Jewish Life on the Brink of Extinction–Yvonne

The Holocaust was a series of mass murders of Jews, with the intent to destroy their existence. The Holocaust started in 1933, when the Nazis gained political power in Germany and began to invade other European countries. In 1933 the largest Jewish populations (9 million) were concentrated in Eastern Europe, namely the Soviet Union, Romania, Hungary, and Poland.

The Nazis believed they were of the best and highest race and the Jews were very much inferior; hence they had to make them extinct. They also murdered Gypsies and even mentally or physically challenged Germans.  Sephardic Jews suffered as well, and their unique culture and language (Ladino) was almost lost.

The Germans invaded Soviet Union and other countries in 1939 and they collectively devised methods to kill the Jews. They built death camps, concentration camps and labor camps. On September 1941 Zyklon B (prussic acid) was used to successfully murder a large number of Jews in Auschwitz. By 1943, they had expanded their concentration camps.

Jews living in Bosnia and Croatia, Macedonia, Thrace and Serbia were sent to Auschwitz-Birkenau (a large labor and extermination camp) to be killed.  In 1943 the Nazis closed the camps at Treblinka and Belzec because the destruction of Polish Jewry had been completed.

Greece refused to implement the Nazis’ Anti-Jewish laws, hence refusing to deport Greek-Jews to Germany. The Nazis conquered Greece 8th September 1943 and murdered over eighty-percent of the Greek-Jews. However, the Bulgarian government refused to deport the 50,000 Jews living in Bulgaria and this was due to the pressure from clerics and intellectual community. Norbert Yasharoff (a Bulgarian Jew), wrote a letter to his older cousin in 1943 describing his experiences during this trying time. In his letter, he described a scene where some Macedonian and Thracian Jews were locked up in box cars awaiting to be sent to Poland. The people begged for water but the guards prevented Norbert and the Jewish elders from giving them water.

Upon arrival to the concentration camps, they were classified according to those who could work and the elderly and children (who could not work) were put in large gas chambers and killed. The women were separated from the men and all their belongings were taken from them. Those who were kept, were stripped of all their clothing and shoes and given uniforms and wooden clogs, their heads were shaved and used to make cloth and they slept in dorms. Many died out of tiredness, hunger and insanitation.  Their dorms did not have restroom, so they used buckets; which made it a privilege if one worked in the latrines. They went through periodic selections, during which people who were ill, too thin or unwanted were selected and killed.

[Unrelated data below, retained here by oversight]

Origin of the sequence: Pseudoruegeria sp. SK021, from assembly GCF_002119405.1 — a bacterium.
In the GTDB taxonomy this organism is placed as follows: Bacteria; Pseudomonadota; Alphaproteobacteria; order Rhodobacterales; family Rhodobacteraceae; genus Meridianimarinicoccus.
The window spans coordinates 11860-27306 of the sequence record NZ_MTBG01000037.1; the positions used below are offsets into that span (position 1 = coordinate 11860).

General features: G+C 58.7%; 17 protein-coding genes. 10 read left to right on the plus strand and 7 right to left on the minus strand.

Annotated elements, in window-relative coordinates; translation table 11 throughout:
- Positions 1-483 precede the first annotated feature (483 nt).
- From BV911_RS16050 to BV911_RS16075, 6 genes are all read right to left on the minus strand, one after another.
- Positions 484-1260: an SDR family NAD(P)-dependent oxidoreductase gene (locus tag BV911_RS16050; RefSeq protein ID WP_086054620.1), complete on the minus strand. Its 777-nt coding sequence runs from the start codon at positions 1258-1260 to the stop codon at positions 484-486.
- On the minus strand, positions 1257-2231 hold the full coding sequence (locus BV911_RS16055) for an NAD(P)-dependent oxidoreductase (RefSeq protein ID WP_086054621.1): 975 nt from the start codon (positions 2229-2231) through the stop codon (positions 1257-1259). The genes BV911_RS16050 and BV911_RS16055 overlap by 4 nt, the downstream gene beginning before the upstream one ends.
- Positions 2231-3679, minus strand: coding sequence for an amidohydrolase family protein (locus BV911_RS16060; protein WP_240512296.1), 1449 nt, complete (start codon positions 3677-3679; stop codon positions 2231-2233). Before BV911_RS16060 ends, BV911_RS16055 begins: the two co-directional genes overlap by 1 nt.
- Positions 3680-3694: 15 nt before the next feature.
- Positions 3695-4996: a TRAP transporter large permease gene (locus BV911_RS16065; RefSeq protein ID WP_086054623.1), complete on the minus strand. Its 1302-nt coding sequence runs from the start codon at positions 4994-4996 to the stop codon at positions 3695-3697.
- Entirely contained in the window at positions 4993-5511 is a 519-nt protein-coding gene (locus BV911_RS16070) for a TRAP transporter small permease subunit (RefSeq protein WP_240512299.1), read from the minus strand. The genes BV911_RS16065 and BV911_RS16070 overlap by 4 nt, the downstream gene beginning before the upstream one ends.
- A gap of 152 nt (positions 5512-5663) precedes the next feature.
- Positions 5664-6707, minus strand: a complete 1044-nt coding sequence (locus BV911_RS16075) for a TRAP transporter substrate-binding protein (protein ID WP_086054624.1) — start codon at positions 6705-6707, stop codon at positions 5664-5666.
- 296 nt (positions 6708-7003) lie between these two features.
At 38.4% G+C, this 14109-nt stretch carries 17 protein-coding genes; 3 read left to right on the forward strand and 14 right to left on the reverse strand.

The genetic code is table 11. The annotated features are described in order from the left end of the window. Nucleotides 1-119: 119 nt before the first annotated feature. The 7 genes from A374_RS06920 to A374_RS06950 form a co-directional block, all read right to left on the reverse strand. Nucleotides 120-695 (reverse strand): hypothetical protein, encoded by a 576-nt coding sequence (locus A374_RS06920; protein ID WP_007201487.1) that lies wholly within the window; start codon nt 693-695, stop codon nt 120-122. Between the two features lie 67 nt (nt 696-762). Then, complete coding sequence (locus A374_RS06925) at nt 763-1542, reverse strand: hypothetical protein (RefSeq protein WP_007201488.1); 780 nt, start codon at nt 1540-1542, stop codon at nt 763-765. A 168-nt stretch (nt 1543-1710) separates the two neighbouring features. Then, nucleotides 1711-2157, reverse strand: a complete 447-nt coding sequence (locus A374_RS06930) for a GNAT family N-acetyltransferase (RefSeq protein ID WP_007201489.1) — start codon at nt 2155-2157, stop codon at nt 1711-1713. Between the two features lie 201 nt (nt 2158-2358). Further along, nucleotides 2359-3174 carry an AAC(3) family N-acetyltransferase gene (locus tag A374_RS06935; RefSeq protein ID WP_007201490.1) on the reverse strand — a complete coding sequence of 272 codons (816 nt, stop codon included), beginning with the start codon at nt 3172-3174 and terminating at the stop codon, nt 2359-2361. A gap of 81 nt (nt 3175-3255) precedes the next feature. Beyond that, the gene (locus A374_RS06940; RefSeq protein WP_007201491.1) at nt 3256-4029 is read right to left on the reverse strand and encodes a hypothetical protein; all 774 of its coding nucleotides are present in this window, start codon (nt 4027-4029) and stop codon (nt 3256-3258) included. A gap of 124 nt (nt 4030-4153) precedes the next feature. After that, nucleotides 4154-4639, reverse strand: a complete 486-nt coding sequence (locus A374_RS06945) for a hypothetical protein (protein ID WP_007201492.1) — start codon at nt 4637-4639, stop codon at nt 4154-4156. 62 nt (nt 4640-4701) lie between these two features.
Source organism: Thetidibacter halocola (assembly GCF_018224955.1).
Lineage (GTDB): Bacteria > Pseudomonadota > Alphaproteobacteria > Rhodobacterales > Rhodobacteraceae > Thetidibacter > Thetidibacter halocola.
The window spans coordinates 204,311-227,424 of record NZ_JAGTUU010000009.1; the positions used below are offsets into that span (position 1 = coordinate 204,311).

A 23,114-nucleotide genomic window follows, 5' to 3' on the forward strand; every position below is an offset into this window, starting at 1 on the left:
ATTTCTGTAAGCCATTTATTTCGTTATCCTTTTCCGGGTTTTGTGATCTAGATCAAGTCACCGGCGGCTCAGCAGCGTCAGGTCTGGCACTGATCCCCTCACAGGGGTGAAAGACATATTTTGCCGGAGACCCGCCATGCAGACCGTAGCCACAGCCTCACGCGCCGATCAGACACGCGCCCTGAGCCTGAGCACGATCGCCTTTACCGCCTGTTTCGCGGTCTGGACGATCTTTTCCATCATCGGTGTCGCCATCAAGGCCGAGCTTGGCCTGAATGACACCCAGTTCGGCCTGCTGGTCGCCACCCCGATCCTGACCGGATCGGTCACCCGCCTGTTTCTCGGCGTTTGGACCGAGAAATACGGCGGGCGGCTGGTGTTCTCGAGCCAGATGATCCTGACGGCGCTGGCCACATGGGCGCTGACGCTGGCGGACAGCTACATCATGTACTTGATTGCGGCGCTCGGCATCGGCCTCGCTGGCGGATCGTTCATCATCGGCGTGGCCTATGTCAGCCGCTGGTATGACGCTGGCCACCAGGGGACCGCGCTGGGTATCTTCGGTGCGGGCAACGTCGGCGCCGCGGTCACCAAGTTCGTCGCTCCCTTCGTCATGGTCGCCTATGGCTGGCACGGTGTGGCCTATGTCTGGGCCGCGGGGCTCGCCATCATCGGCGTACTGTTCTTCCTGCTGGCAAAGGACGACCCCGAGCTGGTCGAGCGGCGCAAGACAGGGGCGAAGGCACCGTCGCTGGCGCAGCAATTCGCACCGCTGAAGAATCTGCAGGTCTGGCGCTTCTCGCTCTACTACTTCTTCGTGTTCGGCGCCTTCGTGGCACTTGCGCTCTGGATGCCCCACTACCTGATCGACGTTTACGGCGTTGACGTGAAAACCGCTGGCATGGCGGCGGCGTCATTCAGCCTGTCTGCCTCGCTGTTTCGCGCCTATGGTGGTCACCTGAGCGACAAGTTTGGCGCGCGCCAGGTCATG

Their belongings were sorted, processed and sent out to Germany. The camps had electric fences, which out of desperation, people touched to commit suicide. The Holocaust lasted until the end of World War II in 1945.

A group of countries formed the Allied forces; an army that sought to end the ‘world tyranny’ and also the Holocaust. On May 9th the German armed forces surrendered to the Allied forces and 8th May, 1945 the World War II was officially over. The Allied forces were Great Britain, France, the Soviet Union, United States and China.  By the end of the Holocaust about 6 million were killed and a fraction of them survived (3 million).

The survivors gave accounts of the gruesome ordeal and some of their descendants helped museums gather information about the occurrence by providing personal letters and family pictures.

Norbert Yasharoff

Norbert Yasharoff

Victoria Sarfati and Yehuda Beraha in 1943

Victoria Sarfati and Yehuda Beraha in 1943

Sources

“Zagreb, Croatia – Nazi Officer Who Saved a Jew from Death During World War II, Gets Award.” Zagreb, Croatia – Nazi Officer Who Saved a Jew from Death During World War II, Gets Award. Web. 07 Mar. 2016.

“Day in Auschwitz – Amazing New Documentary 2015.” YouTube. YouTube. Web. 07 Mar. 2016.

“Yad Vashem.” YouTube. YouTube. Web. 07 Mar. 2016.

https://www.ushmm.org/

https://www.ushmm.org/information/exhibitions/online-features/collections-highlights/sephardi-jews-during-holocaust/wedding-portrait

http://www.britannica.com/topic/Allied-powers-World-War-II

http://www.scholastic.com/teachers/article/world-war-ii-overview

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